The nightmare that keeps Missouri up at night is the question of legitimacy.We have never really gotten over that whole untidy scene where our first bishop was sent across the Mississippi. The disturbing question, “If we followed a false Bishop are we still the Church?” has haunted us through the years. Our forefathers wondered if maybe it hadn’t been a mistake to have come for the cheap land and a better life in Missouri’s fertile plains. They didn’t say it that way, of course. The things that motivated all the other 19th century immigrants to America are missing from our autobiographical histories. Instead, we record a selfless fleeing from religious persecution and the desire to evangelize native Americans. I am sure, to paraphrase Mark Twain, that there were real reasons that both the Saxons and the Bavarians crossed the Atlantic, and that there were also a bunch that sounded good.
Those mixed motives and that troubled beginning have bothered us for over 150 years. That is why we are always retelling the story. For 150 years we have sought to convince ourselves of our legitimacy. At some level the moniker “The Church of the Lutheran Hour,” the synodical logo, and our colleges and seminaries have served that purpose. They have made us feel important. But still the question scratches our inner ear. 150 years in America, after 450 anniversaries of the Wittenberg scandal, and we still feel like outsiders and rebels. Missouri is the perfect illustration of Lutheranism’s Napoleon syndrome.
Thus it is no surprise to me to hear the rationale for leaving Lutheranism from former Missourian _________________________. I’ve heard it before, though never quite so eloquently. At its base it is always that Rome, or Constantinople, is the real Church. They must be. They’re older. They have old stuff. They have big buildings and fancy titles. They have answers to every question. They have a structure designed to solve the Church’s problems.
It is tough to not judge a book by its cover. Which of us book lovers is immune to cover art and fancy displays at Barnes and Noble? Even if you know that it is what is inside that counts, it is hard to resist leather bindings and gold leaf edges. In a similar way, it is tough to believe that the Church is marked not by visible things such as bishops, vestments, and liturgical art, nor by counting souls, but by the preaching of the Gospel and the administration of the Sacraments. It is especially tough when you’ve tried and failed, when your synod has let you down, when your alma mater has embarrassed you, and when your parishoners are hostile to what the Augsburg Confession actually confesses. Certainly the publisher wouldn’t waste such a beautiful cover on a poorly written piece of work, would he? The appeal of Rome isn’t just the cover. But the cover sure helps make the sale.
Good Theologians are always idealistic and Lutheran Theologians are always a little sad. That is what exposure to the Truth does to a person. It makes the falsehood and darkness we must still endure ever more distasteful. As knowledge grows so does frustration. When idealism is sharpened and the will of God more distinctly exposed, then the Church Militant’s flaws grow more obvious and disturbing.
At least two temptations threaten us. The first is to abandon idealism for pragmatism. But that is to abandon the Gospel. The temptation to make it work, to pack the pews, to improve lives, to get knowable answers to prayers. These things can all be done if one is willing to lie, to strip the Law of its stern killing power and the Gospel of its ridiculously free grace. Preach to itchy ears and you’ll never be lonely. Some might say that this is the temptation which the Church Growth crowd feels close to its heart.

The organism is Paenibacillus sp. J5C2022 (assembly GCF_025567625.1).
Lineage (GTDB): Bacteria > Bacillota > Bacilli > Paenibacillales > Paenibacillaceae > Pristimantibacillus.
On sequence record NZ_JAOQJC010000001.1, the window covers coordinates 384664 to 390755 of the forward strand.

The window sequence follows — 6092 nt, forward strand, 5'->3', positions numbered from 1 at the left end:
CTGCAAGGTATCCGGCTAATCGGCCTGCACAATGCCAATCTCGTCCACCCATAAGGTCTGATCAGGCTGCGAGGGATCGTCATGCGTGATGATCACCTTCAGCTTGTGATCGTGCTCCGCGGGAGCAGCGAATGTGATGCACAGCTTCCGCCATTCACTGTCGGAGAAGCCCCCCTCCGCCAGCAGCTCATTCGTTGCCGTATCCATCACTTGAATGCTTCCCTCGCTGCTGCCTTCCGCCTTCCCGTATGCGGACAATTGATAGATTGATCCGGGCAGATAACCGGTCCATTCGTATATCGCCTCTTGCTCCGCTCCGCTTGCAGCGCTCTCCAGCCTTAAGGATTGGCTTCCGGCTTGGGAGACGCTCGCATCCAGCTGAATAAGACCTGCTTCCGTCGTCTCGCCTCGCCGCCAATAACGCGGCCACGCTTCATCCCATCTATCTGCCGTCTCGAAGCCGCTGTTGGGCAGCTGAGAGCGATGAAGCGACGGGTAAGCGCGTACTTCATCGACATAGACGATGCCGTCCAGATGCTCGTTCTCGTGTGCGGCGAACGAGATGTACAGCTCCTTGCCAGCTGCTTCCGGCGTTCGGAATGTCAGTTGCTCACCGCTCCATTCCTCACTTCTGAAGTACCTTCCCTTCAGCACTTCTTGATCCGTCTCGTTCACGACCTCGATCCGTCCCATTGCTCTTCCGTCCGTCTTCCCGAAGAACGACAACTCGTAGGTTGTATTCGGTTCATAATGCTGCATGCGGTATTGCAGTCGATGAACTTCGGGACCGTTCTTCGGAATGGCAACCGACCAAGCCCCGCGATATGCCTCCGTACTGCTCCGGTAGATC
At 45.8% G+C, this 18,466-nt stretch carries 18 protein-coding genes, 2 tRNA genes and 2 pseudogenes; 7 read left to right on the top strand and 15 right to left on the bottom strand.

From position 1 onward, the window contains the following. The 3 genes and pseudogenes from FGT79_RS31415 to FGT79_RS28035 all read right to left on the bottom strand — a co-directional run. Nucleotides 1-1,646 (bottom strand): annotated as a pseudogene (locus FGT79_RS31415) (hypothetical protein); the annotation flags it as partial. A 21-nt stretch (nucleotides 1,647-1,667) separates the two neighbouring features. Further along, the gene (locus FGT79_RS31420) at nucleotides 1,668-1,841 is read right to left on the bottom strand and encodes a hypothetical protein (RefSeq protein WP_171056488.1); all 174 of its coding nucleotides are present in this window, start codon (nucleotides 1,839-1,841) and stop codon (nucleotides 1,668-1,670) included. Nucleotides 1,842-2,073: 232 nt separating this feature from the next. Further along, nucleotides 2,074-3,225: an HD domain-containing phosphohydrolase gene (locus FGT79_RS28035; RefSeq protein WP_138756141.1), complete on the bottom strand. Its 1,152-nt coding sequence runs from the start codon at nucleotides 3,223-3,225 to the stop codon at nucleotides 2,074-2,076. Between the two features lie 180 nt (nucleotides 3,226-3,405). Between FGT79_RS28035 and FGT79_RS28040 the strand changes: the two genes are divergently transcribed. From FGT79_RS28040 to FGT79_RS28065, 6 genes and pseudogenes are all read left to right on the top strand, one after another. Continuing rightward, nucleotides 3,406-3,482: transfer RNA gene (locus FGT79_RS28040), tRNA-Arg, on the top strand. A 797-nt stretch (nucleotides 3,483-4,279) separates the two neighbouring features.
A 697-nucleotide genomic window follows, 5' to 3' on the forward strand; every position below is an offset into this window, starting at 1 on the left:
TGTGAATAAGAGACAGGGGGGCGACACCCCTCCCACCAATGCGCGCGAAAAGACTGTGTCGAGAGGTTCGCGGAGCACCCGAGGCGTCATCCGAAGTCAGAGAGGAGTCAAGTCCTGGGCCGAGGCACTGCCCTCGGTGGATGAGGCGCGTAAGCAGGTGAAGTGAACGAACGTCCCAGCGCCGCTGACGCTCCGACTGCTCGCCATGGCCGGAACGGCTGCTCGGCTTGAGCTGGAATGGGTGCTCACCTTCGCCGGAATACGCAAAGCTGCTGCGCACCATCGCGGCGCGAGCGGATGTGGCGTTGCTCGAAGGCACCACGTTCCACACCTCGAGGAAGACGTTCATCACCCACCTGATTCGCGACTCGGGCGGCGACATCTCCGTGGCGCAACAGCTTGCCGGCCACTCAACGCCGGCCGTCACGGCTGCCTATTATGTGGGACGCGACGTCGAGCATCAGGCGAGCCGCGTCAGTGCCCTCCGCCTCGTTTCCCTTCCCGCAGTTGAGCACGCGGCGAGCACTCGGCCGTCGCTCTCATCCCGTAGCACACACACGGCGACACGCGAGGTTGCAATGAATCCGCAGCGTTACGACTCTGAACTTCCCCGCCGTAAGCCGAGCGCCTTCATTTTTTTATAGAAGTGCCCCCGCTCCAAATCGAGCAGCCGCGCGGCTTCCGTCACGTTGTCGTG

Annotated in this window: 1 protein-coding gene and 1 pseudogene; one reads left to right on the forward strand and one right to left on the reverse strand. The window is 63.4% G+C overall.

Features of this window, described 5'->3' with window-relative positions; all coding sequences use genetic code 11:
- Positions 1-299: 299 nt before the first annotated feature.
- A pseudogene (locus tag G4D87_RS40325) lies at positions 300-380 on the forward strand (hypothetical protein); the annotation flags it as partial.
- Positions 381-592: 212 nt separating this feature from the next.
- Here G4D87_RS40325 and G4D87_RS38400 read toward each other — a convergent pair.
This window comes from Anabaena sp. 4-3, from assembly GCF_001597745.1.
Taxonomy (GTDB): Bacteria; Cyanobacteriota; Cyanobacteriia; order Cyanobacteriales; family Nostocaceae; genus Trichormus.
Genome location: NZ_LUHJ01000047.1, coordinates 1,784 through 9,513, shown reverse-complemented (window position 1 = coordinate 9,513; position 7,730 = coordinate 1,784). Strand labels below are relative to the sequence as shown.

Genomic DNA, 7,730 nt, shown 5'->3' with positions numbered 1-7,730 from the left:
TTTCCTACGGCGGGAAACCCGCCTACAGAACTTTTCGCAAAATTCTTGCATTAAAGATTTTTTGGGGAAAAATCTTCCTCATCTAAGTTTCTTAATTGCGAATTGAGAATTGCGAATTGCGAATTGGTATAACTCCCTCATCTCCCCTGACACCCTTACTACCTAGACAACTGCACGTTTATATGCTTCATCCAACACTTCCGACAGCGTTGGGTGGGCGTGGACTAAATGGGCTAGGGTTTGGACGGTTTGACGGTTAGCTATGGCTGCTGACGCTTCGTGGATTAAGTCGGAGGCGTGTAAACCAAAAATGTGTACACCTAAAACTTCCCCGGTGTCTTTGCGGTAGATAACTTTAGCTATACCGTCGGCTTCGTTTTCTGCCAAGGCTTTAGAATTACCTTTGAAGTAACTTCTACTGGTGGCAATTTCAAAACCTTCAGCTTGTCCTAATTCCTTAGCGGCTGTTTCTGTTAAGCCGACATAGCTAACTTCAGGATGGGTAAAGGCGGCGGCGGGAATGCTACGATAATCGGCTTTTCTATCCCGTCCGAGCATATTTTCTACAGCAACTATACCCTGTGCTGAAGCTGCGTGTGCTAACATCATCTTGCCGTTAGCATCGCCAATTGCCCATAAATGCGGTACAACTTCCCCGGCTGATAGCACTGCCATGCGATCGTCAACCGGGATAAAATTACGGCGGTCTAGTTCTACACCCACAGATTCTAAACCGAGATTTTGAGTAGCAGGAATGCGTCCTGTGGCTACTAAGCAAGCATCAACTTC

The second temptation is to abandon idealism for romanticism. But that, too, is to abandon the Gospel. Frustrated believers see greener grass in other yards. Like rebellious teen-agers stuck in the Midwest they pine for all night raves in Los Angeles. But their pining is foolish and deadly. For it is never fair to compare the reality of our own Church Body to the ideal of another. When we look elsewhere for answers we are often so blinded by specific frustrations that those things become the only things that matter. So what if modern day Rome is further from Luther’s Theology than either Eck or Tetzel were? They have Bishops! They have authority. They are big and they are old.
I don’t say all this to belittle Reverend _________. I say it to belittle myself. I want to keep myself chained to the heritage I have been given, lest I dishonor my teachers. I want to convince myself that the haunting questions of Missouri’s foundation and legitimacy are no more scary or threatening than the Raven mindlessly cawing “nevermore.” I don’t begrudge those who have left. I think we should be free to follow our convictions. I respect those with the courage to go and with the honesty to leave behind a confession that no longer fits. But I am saddened when they leave, especially when it is someone with so much insight and ability as Reverend ___________. I’ve never met him, but I felt a kinship to him through his writing and already I miss him.
Godspeed to him. I hope he finds what he is looking for. Should it happen at some point to appear in his rear-view mirror, I hope shame won’t keep him away. Should he ever want to return all the way back to Perry County, I hope the Missourian gatekeepers don’t show their ugly parochial side. I pray they would welcome him with open arms. I know I would.